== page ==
Drive California’s northern and central coast and you’ll mostly see surfers in wetsuits, beachcombers and sand sculptors. But along Southern California’s sunny and warm coast, you’ll see more sunbathers and people splashing in the waves. Summer water temperatures average from about 50 F in Northern California to 70 F in southern California, making the southerly beaches the most swimmable. Water quality and waves also play a role.
Summer’s surface near-shore waters in Southern California range from the mid- to high-60s, with the exception being Newport Beach, which reaches 70 F in August. If you’re going for a quick swim, you’ll likely be fine with just a swimsuit or swimsuit and rash guard. If you’re swimming for an a half hour or more, you may need a shorty or full wetsuit. In summer, surfers where shorties and full wetsuits. According to the U.S. Search and Rescue Task Force website, it only takes two to seven hours in 60 to 70 degrees water to become exhausted and lose consciousness. Know and respect your limits.
The Natural Resources Defense Council ranks 200 of the nation’s more popular beaches. To earn five stars a beach must run a bacteria test more than once a week, notify the public promptly when tests reveal bacteria levels violating health standards, post closings and advisories both online and at the beach, and have less than 5 percent water samples exceeding national standards in the last three years: 2009, 2010 and 2011 – the most recent reports available at time of publication.
Heal the Bay’s Beach Report Card (registered trademark) analyzes water at West Coast beaches and posts weekly grades from A to F. Heal the Bay also provides a summer report card, based on dry days because run-off pollution is so common at California’s beaches after a rain. Never swim in the ocean the day after it rains.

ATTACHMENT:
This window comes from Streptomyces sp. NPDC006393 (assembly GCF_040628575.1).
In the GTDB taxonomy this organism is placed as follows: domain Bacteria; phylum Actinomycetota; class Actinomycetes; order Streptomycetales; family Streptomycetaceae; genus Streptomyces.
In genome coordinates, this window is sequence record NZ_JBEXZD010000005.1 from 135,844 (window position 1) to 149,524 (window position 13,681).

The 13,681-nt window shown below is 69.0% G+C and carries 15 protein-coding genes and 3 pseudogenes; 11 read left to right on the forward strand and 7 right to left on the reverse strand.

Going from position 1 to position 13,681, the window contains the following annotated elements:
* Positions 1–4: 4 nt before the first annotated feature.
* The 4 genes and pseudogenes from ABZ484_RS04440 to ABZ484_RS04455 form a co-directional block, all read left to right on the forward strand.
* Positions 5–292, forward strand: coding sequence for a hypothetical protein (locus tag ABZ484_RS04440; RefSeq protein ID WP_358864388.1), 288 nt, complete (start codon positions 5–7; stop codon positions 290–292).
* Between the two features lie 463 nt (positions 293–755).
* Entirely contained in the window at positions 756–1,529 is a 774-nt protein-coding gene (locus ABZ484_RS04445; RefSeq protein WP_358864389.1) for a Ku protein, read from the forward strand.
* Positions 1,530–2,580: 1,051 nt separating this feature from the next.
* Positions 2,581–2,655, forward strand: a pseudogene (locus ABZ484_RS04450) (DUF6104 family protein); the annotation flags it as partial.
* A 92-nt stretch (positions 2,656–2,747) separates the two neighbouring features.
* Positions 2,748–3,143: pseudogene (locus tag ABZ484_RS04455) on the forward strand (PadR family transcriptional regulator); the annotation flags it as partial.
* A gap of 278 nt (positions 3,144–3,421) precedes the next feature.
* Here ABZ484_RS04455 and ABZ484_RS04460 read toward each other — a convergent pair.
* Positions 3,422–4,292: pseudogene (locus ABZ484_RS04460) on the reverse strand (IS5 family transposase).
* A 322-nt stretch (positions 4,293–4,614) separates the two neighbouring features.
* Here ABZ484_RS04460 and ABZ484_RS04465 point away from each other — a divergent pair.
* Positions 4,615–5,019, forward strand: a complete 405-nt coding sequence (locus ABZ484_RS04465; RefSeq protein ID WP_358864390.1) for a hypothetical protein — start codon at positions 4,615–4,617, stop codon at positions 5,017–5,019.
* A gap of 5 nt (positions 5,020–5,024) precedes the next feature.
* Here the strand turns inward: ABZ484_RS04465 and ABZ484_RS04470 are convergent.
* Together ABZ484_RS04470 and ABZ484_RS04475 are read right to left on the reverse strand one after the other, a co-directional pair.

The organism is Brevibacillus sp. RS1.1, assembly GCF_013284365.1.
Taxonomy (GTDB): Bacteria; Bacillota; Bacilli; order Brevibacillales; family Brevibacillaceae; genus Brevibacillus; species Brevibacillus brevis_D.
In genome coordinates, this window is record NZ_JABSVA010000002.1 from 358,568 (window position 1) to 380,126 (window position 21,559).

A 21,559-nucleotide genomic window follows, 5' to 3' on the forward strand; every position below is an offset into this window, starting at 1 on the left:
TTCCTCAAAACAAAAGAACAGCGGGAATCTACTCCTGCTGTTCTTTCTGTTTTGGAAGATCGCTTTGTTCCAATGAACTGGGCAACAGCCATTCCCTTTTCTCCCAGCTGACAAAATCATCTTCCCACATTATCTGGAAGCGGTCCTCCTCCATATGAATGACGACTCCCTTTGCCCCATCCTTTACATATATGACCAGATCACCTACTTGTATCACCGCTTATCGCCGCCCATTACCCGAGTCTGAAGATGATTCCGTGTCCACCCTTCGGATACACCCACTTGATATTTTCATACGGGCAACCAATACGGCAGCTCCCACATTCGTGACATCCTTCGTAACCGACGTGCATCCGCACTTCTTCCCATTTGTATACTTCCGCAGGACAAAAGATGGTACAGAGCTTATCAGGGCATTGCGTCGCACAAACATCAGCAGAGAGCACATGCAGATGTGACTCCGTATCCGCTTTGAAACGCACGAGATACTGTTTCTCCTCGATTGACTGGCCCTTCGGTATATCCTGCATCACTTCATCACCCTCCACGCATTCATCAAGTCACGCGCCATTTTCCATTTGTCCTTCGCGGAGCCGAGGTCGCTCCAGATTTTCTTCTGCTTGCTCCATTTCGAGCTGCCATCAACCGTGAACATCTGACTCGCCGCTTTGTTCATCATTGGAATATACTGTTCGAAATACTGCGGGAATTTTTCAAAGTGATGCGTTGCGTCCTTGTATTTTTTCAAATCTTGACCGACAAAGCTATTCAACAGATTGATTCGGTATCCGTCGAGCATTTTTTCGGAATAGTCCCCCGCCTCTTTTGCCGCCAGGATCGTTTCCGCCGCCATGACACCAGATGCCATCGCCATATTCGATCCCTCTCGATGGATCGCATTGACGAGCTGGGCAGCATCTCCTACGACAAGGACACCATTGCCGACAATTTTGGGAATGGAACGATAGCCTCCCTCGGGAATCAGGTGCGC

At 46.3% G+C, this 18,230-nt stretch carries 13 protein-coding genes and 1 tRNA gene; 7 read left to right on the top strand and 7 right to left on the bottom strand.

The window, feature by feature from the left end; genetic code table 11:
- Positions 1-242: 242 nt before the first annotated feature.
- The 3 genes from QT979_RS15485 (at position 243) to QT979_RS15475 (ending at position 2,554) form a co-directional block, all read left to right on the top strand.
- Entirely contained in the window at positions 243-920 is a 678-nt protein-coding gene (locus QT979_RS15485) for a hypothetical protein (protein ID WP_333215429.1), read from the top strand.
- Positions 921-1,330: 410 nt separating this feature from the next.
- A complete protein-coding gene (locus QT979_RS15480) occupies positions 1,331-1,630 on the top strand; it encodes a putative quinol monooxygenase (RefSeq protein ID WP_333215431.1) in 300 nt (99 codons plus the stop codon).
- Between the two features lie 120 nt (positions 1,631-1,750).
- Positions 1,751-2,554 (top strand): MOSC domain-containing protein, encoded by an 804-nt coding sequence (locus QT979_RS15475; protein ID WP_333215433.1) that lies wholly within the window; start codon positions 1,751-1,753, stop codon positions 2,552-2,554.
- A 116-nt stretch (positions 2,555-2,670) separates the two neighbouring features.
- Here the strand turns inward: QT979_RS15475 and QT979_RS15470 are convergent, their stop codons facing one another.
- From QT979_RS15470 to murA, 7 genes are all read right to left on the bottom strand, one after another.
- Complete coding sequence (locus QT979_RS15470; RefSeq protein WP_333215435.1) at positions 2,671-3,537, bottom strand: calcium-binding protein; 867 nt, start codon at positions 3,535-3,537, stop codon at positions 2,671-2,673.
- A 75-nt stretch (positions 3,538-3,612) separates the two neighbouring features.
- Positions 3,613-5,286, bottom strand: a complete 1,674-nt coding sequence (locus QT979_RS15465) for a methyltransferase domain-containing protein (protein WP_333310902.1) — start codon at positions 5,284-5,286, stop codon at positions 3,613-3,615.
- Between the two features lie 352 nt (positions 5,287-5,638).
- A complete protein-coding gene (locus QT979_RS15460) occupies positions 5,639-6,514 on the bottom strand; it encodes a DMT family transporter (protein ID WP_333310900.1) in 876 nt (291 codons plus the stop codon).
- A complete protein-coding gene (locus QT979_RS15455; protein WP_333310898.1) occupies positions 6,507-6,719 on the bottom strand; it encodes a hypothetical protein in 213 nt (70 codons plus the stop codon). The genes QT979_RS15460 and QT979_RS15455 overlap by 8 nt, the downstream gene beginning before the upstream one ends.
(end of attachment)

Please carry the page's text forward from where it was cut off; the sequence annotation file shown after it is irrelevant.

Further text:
Huntington and Newport
Only 12 beaches out of 200 nationwide met the NRDC’s 5-star criteria in 2012, and four are in California. These four are all in Orange County and practically adjacent to each other: Bolsa Chica, Huntington State Beach at Brookhurst Street, Newport Beach at 38th Street and Newport Beach at 52nd to 53rd Streets. Huntington City Beach earned four stars, and it was named on CBS Los Angeles’ “Best Kids Beaches in OC.” The city beach, which separates Bolsa Chica from Huntington State Beach, earned from Heal the Bay straight As at various water testing locations over the summer of 2012 summer. The water quality and the sandy beaches make these nice for swimming when the surf’s not big.
In Orange County’s Laguna, Aliso Beach has gentle surf, making it a favorite among families and swimmers. All three sections of Aliso Beach earned an A+ over the summer of 2012. Also in Laguna, swimmers and snorkelers enjoy the coves, which are protected by reefs. All of Laguna’s beaches tested by Heal the Bay, including Crystal Cove and Treasure Island Beach, both also good swimming beaches, earned As.
San Diego’s Coronado Beach with its calm water is perfect for swimmers, and it provides a view of the Hotel del Coronado (hoteldel.com). A favorite beach among families, Coronado is also a favorite of Dr. Stephen P. Leatherman, aka Dr. Beach, who ranked it America’s Best Beach for 2012 in his 22nd annual Top 10 Beach List, which is based on 50 factors including water quality, beach cleanliness and swimmer safety.
Dolphins and swimmers enjoy Zuma Beach, one of L.A.’s cleanest beaches. Zuma earned an A from Heal the Bay. Go when the surf’s not big. Another good L.A. swimming beach when surf isn’t up is Manhattan Beach in Los Angeles, which earned four stars and straight As. Southern California has several four-star beaches, many that met the five-star standards in the last reporting year, at time of publication.
If you get caught in a rip current, swim parallel to the shore until you’re free of the current. If you can’t break out if it, float with it. When it disperses, swim at a diagonal to shore. Before you go in, know how to recognize a rip current. And do not swim when the surf is big. A 3-foot wave is nine times more powerful than a 1-foot wave.
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